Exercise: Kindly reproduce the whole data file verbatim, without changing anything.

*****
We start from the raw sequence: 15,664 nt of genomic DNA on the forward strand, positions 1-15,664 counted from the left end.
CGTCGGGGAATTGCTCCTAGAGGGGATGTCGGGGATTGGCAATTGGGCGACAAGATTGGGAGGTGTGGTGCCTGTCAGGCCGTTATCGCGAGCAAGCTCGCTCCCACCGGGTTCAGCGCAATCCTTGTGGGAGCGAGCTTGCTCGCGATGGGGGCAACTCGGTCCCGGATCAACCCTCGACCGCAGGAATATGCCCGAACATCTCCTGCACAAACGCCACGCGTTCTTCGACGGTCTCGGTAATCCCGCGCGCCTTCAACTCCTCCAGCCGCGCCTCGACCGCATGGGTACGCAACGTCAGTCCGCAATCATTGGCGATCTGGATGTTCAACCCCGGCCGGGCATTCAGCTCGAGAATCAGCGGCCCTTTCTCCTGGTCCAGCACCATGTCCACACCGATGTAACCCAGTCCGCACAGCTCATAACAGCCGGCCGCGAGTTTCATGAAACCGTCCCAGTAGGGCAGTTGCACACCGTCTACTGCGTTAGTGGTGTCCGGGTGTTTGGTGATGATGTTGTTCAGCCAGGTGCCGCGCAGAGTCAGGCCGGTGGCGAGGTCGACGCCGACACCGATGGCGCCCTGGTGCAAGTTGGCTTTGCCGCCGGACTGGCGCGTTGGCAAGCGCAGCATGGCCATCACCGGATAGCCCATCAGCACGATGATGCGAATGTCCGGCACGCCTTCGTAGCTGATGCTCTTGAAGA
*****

We start from the raw sequence: 15,664 nt of genomic DNA on the forward strand, positions 1-15,664 counted from the left end.
CGTCGGGGAATTGCTCCTAGAGGGGATGTCGGGGATTGGCAATTGGGCGACAAGATTGGGAGGTGTGGTGCCTGTCAGGCCGTTATCGCGAGCAAGCTCGCTCCCACCGGGTTCAGCGCAATCCTTGTGGGAGCGAGCTTGCTCGCGATGGGGGCAACTCGGTCCCGGATCAACCCTCGACCGCAGGAATATGCCCGAACATCTCCTGCACAAACGCCACGCGTTCTTCGACGGTCTCGGTAATCCCGCGCGCCTTCAACTCCTCCAGCCGCGCCTCGACCGCATGGGTACGCAACGTCAGTCCGCAATCATTGGCGATCTGGATGTTCAACCCCGGCCGGGCATTCAGCTCGAGAATCAGCGGCCCTTTCTCCTGGTCCAGCACCATGTCCACACCGATGTAACCCAGTCCGCACAGCTCATAACAGCCGGCCGCGAGTTTCATGAAACCGTCCCAGTAGGGCAGTTGCACACCGTCTACTGCGTTAGTGGTGTCCGGGTGTTTGGTGATGATGTTGTTCAGCCAGGTGCCGCGCAGAGTCAGGCCGGTGGCGAGGTCGACGCCGACACCGATGGCGCCCTGGTGCAAGTTGGCTTTGCCGCCGGACTGGCGCGTTGGCAAGCGCAGCATGGCCATCACCGGATAGCCCATCAGCACGATGATGCGAATGTCCGGCACGCCTTCGTAGCTGATGCTCTTGAAGA